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Discussion Starter #1
Hello all,

I have a 2013 RTL. I've towed many times with a utility trailer hauling a SXS and ATV with no problems (approx weight - 3K total).

I am purchasing an early 80's full size C-10 GM pickup - 2wd short bed. I will be borrowing a friends lightweight open car trailer with electric brakes. Has anyone had any experience towing something this heavy in a Ridgeline? The trip is going to be just under 500 miles.

Should I tow it with something else?

Thanks for any input.
 

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Discussion Starter #3
Yes brakes have been maintained including bleeding.

It will be all interstate. No steep hills.
 

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If the truck itself is around 4K lb., you should be alright. Just be sure it is very securely attached to your trailer, and that the trailer itself is designed to carry it.
Standard towing precautions apply, but it sounds like you've towed before, so have fun & good luck.
 

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2009 Ridgeline RTL (with nav) in Bali Blue Pearl
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I do some pretty heavy towing with my Ridgeline in the summer time. Given you've towed a light trailer, there may be some things you've not had to worry about which can make a difference in your towing experience with the Ridgeline. Given that, take a look at a thread I wrote where I took the time to spell out my does and don'ts for towing heavy trailers with the Ridgeline: http://www.ridgelineownersclub.com/forums/showthread.php?p=1347210#post1347210

Good luck, be safe, and have fun.
 

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Discussion Starter #6
Thanks for the replies and links!

I am going to order some EBC yellowstuff pads just for the added piece of mind.

I feel that if I take my time I won't have a problem.
 

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2009 Ridgeline RTL (with nav) in Bali Blue Pearl
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Thanks for the replies and links!

I am going to order some EBC yellowstuff pads just for the added piece of mind.

I feel that if I take my time I won't have a problem.
If you have electric brakes on the trailer and a good electric brake controller setup in your Ridgeline, you may not need the sticky EBC brake pads. --When you run into trouble, just use the brake controller to increase your trailer's braking force to get back on track.-- I would upgrade to EBC Yellowstuff only if you had to deal with surge brakes and had to traverse steep mountain sides and I would only upgrade the front disks (leave the rear disks alone). EBC Yellowstuff will decrease your stopping distance by 30% to 40% but it will also create a lot of brake dust and they will last about half as long as Honda pads (i.e. there are pros and cons to using sticky brake pads).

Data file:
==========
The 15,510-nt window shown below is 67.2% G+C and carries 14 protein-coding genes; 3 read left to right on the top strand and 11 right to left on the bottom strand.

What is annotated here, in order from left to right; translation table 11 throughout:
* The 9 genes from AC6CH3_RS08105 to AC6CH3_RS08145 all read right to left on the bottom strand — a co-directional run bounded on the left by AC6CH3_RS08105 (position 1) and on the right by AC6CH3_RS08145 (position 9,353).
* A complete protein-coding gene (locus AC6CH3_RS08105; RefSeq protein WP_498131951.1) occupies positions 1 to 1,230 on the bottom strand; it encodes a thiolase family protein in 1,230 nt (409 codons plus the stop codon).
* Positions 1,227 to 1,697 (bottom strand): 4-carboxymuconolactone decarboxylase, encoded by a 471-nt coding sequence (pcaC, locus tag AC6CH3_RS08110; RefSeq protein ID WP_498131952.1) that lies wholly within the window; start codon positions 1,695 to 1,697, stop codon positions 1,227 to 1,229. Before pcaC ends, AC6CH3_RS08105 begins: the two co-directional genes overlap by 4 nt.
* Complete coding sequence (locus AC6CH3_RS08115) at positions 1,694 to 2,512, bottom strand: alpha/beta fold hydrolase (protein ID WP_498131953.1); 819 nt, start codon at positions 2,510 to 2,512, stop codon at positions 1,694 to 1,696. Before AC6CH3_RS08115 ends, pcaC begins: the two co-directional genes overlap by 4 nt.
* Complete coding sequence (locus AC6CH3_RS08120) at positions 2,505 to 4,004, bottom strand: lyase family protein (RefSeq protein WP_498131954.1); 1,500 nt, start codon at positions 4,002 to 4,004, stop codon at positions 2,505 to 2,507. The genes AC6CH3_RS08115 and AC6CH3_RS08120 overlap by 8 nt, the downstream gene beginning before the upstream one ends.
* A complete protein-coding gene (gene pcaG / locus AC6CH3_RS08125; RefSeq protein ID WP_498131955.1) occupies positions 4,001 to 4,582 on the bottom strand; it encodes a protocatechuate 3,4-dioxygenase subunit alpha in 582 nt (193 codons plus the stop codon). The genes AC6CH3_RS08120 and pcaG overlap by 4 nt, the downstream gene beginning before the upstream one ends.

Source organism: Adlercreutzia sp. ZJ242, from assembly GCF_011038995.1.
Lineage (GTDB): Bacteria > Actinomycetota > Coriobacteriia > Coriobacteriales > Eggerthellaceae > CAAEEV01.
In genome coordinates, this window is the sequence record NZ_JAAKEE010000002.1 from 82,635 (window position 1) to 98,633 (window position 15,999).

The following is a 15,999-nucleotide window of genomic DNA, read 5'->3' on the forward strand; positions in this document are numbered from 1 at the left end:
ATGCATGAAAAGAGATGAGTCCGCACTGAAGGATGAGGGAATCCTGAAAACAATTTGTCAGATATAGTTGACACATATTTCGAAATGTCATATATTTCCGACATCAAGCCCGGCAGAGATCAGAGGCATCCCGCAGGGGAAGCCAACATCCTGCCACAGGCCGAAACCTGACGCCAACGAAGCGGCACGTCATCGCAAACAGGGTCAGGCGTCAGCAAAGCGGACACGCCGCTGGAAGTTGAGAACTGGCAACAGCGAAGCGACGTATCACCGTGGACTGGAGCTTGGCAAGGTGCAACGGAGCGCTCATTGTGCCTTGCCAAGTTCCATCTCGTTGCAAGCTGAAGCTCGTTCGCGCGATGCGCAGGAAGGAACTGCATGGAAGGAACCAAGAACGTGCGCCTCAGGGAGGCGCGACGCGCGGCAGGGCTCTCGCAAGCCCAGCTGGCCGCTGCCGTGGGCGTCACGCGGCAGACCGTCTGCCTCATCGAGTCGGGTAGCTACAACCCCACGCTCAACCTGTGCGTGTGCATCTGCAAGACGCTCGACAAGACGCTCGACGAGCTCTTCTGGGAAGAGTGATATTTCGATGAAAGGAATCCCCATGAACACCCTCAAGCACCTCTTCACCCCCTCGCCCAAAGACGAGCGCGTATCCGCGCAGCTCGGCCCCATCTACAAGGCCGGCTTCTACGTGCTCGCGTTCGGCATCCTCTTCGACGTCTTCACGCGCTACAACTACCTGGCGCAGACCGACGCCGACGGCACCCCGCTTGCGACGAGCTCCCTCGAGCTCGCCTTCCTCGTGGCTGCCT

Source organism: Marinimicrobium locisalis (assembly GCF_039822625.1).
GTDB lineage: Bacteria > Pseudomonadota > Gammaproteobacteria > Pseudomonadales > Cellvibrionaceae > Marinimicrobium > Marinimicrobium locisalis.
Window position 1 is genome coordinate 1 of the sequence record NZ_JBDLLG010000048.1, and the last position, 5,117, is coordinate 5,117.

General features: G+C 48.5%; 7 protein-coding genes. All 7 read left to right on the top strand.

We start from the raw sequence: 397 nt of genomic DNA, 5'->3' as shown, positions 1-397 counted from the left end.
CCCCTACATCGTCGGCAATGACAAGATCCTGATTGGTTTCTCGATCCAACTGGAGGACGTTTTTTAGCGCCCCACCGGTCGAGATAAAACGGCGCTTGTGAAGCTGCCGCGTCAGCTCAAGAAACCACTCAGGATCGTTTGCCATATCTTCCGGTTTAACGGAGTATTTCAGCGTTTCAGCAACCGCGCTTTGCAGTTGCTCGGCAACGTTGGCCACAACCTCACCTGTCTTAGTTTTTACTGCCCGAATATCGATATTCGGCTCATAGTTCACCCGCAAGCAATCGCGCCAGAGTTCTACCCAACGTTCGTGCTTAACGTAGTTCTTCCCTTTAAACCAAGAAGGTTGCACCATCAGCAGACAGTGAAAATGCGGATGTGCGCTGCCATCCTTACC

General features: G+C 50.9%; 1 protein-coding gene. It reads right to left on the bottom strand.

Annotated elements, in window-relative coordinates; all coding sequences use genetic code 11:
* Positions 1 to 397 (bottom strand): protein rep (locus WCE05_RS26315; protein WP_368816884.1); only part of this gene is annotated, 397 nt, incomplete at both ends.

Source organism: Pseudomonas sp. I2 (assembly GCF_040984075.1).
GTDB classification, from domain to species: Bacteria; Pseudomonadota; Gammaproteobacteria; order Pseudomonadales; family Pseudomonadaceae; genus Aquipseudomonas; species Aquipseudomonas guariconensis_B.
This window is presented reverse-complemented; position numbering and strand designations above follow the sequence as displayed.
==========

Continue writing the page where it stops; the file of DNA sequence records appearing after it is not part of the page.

Also, the Yellowstuff pads need to be broken in a little. So if you get them, put some miles on your Ridgeline before you take your 500 mile towing trip.
 

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Why not use the C-truck and tow the RL?
 

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Discussion Starter #9
Why not use the C-truck and tow the RL?
The C-10 doesn't have any wiring or hitch. It is a new purchase.

I've done more figuring and the car trailer comes in around 1350 lbs. The GM is going to weigh around 4K.
 

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Maxing it out. Takes some pics when you get it hooked up. Slow and easy does it.
The C-10 doesn't have any wiring or hitch. It is a new purchase.

I've done more figuring and the car trailer comes in around 1350 lbs. The GM is going to weigh around 4K.
 

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How about renting a dolly (two wheel) trailer to drop some weight. I wouldn't want to exceed the max. weight if I didn't have to. I'm not big on exceeding maximum capacities in towing.
 

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2006 Ridgeline RTS in Steel Blue
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+1 on that idea Wrenrj1...

The only loss would be electric brakes if the car trailer has them, but you could get down 500 pounds lower (than the estimated 5300 pounds) or even more.
 

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2009 Ridgeline RTL (with nav) in Bali Blue Pearl
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What kind of terrain do you have to traverse on this strip? If it's fairly flat, you shouldn't have any problems at all.